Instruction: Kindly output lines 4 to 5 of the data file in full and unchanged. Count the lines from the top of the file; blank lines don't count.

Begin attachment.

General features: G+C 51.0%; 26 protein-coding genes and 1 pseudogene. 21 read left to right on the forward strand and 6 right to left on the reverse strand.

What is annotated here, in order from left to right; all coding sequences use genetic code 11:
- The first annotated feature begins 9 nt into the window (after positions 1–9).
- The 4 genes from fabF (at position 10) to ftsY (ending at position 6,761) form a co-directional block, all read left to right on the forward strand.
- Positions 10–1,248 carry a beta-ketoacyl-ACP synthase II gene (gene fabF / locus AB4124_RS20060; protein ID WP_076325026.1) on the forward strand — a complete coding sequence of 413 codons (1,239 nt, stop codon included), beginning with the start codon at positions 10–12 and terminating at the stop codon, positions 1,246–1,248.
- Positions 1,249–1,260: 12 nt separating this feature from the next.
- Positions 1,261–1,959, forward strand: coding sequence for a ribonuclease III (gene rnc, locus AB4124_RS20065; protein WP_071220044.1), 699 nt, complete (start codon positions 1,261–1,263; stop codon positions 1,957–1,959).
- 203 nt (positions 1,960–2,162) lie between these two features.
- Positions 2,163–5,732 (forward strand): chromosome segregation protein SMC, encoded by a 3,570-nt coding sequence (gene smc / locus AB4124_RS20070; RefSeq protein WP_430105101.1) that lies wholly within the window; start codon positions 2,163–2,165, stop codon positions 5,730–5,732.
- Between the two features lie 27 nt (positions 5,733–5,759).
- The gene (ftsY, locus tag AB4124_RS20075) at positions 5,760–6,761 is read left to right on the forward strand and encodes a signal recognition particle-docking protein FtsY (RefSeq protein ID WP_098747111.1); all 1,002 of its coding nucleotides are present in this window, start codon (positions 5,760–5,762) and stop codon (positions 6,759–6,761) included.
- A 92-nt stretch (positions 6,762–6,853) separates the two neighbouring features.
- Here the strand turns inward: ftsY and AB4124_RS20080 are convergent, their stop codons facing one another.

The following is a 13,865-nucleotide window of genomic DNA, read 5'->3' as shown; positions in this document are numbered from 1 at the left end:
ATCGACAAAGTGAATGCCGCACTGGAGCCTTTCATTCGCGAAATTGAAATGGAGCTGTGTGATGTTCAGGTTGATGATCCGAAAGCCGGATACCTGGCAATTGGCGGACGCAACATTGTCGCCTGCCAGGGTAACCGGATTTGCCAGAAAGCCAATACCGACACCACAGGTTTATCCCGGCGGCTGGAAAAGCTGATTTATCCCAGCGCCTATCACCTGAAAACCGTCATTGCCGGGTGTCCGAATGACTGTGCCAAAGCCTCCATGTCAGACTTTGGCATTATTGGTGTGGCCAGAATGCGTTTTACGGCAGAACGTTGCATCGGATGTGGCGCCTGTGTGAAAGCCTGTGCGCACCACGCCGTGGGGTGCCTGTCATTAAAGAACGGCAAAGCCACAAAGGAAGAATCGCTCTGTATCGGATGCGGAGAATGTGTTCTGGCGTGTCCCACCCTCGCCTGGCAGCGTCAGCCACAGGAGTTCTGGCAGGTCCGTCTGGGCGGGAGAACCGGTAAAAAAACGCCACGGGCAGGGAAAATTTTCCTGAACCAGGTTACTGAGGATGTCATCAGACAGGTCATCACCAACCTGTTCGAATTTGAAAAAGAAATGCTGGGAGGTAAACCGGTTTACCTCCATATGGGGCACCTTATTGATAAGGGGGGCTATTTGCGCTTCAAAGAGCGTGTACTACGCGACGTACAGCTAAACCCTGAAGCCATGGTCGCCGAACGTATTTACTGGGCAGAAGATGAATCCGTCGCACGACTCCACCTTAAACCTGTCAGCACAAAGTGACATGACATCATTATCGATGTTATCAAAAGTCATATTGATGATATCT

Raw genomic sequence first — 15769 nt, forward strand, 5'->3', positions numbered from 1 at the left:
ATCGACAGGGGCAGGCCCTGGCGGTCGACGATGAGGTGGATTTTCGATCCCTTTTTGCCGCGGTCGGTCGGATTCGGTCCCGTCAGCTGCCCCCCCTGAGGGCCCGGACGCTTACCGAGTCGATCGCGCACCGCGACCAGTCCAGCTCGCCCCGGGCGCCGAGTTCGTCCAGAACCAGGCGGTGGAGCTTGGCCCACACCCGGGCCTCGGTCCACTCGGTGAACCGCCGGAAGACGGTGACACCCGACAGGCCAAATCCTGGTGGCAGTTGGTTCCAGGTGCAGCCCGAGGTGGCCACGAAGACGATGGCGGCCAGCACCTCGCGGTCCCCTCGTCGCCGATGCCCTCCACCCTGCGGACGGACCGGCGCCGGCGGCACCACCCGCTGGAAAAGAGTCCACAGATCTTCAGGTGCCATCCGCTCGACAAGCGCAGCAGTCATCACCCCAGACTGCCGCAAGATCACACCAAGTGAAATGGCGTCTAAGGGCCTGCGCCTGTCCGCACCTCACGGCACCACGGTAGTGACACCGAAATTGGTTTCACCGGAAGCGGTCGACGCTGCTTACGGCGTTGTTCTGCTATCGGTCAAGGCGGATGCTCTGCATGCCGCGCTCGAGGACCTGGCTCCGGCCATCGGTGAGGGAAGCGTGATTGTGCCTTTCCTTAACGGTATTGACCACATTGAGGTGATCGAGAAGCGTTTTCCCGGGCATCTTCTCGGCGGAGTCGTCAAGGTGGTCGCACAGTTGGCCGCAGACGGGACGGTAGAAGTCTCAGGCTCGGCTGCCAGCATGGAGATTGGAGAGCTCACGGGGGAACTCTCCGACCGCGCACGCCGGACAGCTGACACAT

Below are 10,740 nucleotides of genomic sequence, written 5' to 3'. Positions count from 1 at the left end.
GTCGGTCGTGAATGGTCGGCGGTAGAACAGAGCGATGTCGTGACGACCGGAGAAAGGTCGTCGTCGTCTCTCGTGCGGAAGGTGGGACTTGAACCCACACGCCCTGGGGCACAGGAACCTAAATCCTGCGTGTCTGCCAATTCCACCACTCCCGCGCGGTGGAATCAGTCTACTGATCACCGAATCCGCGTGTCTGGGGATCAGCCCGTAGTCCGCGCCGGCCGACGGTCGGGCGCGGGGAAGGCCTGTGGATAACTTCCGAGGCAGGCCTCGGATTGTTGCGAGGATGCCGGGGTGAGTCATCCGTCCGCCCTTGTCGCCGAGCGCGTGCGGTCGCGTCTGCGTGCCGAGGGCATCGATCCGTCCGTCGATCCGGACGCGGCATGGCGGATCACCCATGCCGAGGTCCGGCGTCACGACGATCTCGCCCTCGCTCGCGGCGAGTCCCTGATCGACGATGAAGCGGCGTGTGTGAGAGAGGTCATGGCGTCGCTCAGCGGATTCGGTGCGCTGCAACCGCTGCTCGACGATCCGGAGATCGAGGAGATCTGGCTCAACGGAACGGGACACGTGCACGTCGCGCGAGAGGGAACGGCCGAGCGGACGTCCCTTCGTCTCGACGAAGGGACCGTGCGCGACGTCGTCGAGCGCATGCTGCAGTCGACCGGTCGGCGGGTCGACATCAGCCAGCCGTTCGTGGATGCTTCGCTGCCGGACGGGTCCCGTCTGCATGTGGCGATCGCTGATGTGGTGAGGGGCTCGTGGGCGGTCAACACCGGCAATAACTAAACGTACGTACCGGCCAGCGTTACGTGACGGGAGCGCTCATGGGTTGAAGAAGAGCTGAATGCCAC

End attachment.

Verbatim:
- The 4 genes from fabF (at position 10) to ftsY (ending at position 6,761) form a co-directional block, all read left to right on the forward strand.
- Positions 10–1,248 carry a beta-ketoacyl-ACP synthase II gene (gene fabF / locus AB4124_RS20060; protein ID WP_076325026.1) on the forward strand — a complete coding sequence of 413 codons (1,239 nt, stop codon included), beginning with the start codon at positions 10–12 and terminating at the stop codon, positions 1,246–1,248.